Dressed in T-shirts bearing slogans ranging from “Rashida’s Got Our Backs” to “Abort Court,” roughly 400 supporters from across the state lined up hours earlier to attend a fundraiser for progressive Democratic congresswomen who understand the self-styled “Team.”
Michigan U.S. Rep. Rashida Tlaib joined forces with Alexandria Ocasio-Cortez of New York, Ilham Omar of Minnesota and Ayanna Pressley of Massachusetts on Sunday afternoon at Cass Technical High School in Detroit to rally supporters and raise money for nine days only. ahead of Michigan’s primary election on August 2.
Tlaib of Detroit will face Detroit City Clerk Janice Winfrey, Lathrup Village Mayor Kelly Garrett and former state Rep. Shanelle Jackson of Detroit for the Democratic nomination in the race to keep her seat.
Sen. Bernie Sanders, I-VT, is also expected to campaign for Tlaib this Friday in Pontiac.
Plus:Representatives Rashida Tlaib and Andy Levin arrested after a protest outside the US Supreme Court.
Artists and community members kicked off the event with a recitation of Sojourner Truth’s speech, “Ain’t IA Woman”; a dabke dance performance; and a rendition of Chaka Khan’s “I’m Every Woman,” which brought the pleasantly excited crowd to their feet, clapping and dancing. As the congresswomen entered the auditorium stage, the audience shouted well wishes for Tlaib’s 46th birthday, which coincided with the event.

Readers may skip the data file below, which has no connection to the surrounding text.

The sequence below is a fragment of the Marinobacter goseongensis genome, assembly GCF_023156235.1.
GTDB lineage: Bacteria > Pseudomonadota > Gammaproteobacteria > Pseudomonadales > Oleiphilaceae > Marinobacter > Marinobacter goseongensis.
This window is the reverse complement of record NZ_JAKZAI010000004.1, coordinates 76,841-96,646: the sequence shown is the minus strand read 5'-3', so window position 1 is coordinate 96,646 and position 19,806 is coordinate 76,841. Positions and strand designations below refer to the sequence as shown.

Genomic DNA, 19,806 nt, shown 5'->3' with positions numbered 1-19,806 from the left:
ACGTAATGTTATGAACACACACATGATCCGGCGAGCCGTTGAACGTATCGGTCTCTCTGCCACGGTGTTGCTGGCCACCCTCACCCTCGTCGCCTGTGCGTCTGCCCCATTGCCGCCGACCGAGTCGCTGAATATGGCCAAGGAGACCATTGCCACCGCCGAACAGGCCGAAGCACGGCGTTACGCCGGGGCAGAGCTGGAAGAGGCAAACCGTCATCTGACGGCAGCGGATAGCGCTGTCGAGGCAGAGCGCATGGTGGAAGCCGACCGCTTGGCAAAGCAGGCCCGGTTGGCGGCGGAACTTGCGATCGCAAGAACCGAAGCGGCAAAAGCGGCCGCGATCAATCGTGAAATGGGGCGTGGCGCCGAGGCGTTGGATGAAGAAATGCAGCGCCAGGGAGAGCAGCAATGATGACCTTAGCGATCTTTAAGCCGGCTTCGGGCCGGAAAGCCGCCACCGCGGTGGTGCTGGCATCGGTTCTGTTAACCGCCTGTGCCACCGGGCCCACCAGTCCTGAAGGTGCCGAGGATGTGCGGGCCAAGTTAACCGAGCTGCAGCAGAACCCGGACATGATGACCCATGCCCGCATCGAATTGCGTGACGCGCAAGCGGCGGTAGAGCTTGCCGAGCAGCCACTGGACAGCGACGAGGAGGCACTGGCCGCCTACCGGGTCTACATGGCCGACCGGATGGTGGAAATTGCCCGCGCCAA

Sitting on plush green sofas, lawmakers focused on human rights issues while fostering grassroots community movements. Among the key issues discussed were abortion access policy and the recent reversal of Roe v. Wade by the US Supreme Court.
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Pressley, chair of the Pro-Choice Caucus’s Abortion Rights and Access Working Group, spoke to waves of applause.
“Abortion care is medical care,” he repeated before criticizing the Supreme Court ruling as “unprecedented and inconceivable.”
Citing high maternal mortality rates for black mothers, Pressley said, “Are you talking about a prospect of forced childbirth? In a country where we don’t have paid leave, universal child care, and we just have a shortage of baby formula?”
Tlaib referred to Michigan’s recent petition initiative, which amassed more than 800,000 signatures for Michiganders and aims to repeal a 1931 state law banning abortion. She appealed to the community organization. “It’s not just about planning, it’s about working your blocks.”
The “Squad” also advocated for grassroots movements against the disproportionately damaging effects of student loans, food shortages, violence, and abortion restrictions on Black, Brown, and marginalized communities.
Repeatedly, and alongside Ocasio-Cortez’s emphasis on providing nutrition for all, Tlaib reiterated the need for clean water and food for all, including her Michigan constituents.
“Water is,” he began, “a human right,” the crowd concluded.
It was the congresswomen’s recurring emphasis on human rights for all that drew Joseph Person, 72, of Southfield, Michigan, to the event. Beneath his Army veteran hat, Person wore a black T-shirt with bold white lettering that read “Black Voters Matter.”
“We still have to fight, and they fight for everyone,” Person said. “They fight for black rights, LGBT rights, women’s rights, veterans’ rights, homeless rights; They are fighting for everyone’s rights. I don’t see that in many politicians.”